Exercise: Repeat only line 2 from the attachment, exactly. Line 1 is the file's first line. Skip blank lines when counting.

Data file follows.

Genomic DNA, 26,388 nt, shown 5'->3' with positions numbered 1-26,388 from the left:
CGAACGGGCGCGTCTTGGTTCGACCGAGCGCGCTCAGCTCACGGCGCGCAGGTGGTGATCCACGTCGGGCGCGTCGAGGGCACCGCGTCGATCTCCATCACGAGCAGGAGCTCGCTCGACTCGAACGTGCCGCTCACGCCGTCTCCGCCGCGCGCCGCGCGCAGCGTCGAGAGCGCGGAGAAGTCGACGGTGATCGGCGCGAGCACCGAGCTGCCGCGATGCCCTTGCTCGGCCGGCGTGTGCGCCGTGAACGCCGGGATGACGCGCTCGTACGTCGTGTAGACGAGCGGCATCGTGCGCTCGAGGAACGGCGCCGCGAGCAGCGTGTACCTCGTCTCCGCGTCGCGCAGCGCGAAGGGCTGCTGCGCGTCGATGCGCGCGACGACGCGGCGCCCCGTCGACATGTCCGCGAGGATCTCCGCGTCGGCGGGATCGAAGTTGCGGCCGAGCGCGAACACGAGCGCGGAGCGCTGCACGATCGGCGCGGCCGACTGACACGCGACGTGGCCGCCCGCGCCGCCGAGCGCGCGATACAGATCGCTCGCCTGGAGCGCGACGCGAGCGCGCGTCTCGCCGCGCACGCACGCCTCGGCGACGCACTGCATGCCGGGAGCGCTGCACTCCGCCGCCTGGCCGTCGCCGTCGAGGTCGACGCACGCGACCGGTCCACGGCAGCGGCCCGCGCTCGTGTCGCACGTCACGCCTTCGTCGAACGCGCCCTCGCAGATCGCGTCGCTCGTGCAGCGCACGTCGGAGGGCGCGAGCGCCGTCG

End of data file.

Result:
CGAACGGGCGCGTCTTGGTTCGACCGAGCGCGCTCAGCTCACGGCGCGCAGGTGGTGATCCACGTCGGGCGCGTCGAGGGCACCGCGTCGATCTCCATCACGAGCAGGAGCTCGCTCGACTCGAACGTGCCGCTCACGCCGTCTCCGCCGCGCGCCGCGCGCAGCGTCGAGAGCGCGGAGAAGTCGACGGTGATCGGCGCGAGCACCGAGCTGCCGCGATGCCCTTGCTCGGCCGGCGTGTGCGCCGTGAACGCCGGGATGACGCGCTCGTACGTCGTGTAGACGAGCGGCATCGTGCGCTCGAGGAACGGCGCCGCGAGCAGCGTGTACCTCGTCTCCGCGTCGCGCAGCGCGAAGGGCTGCTGCGCGTCGATGCGCGCGACGACGCGGCGCCCCGTCGACATGTCCGCGAGGATCTCCGCGTCGGCGGGATCGAAGTTGCGGCCGAGCGCGAACACGAGCGCGGAGCGCTGCACGATCGGCGCGGCCGACTGACACGCGACGTGGCCGCCCGCGCCGCCGAGCGCGCGATACAGATCGCTCGCCTGGAGCGCGACGCGAGCGCGCGTCTCGCCGCGCACGCACGCCTCGGCGACGCACTGCATGCCGGGAGCGCTGCACTCCGCCGCCTGGCCGTCGCCGTCGAGGTCGACGCACGCGACCGGTCCACGGCAGCGGCCCGCGCTCGTGTCGCACGTCACGCCTTCGTCGAACGCGCCCTCGCAGATCGCGTCGCTCGTGCAGCGCACGTCGGAGGGCGCGAGCGCCGTCG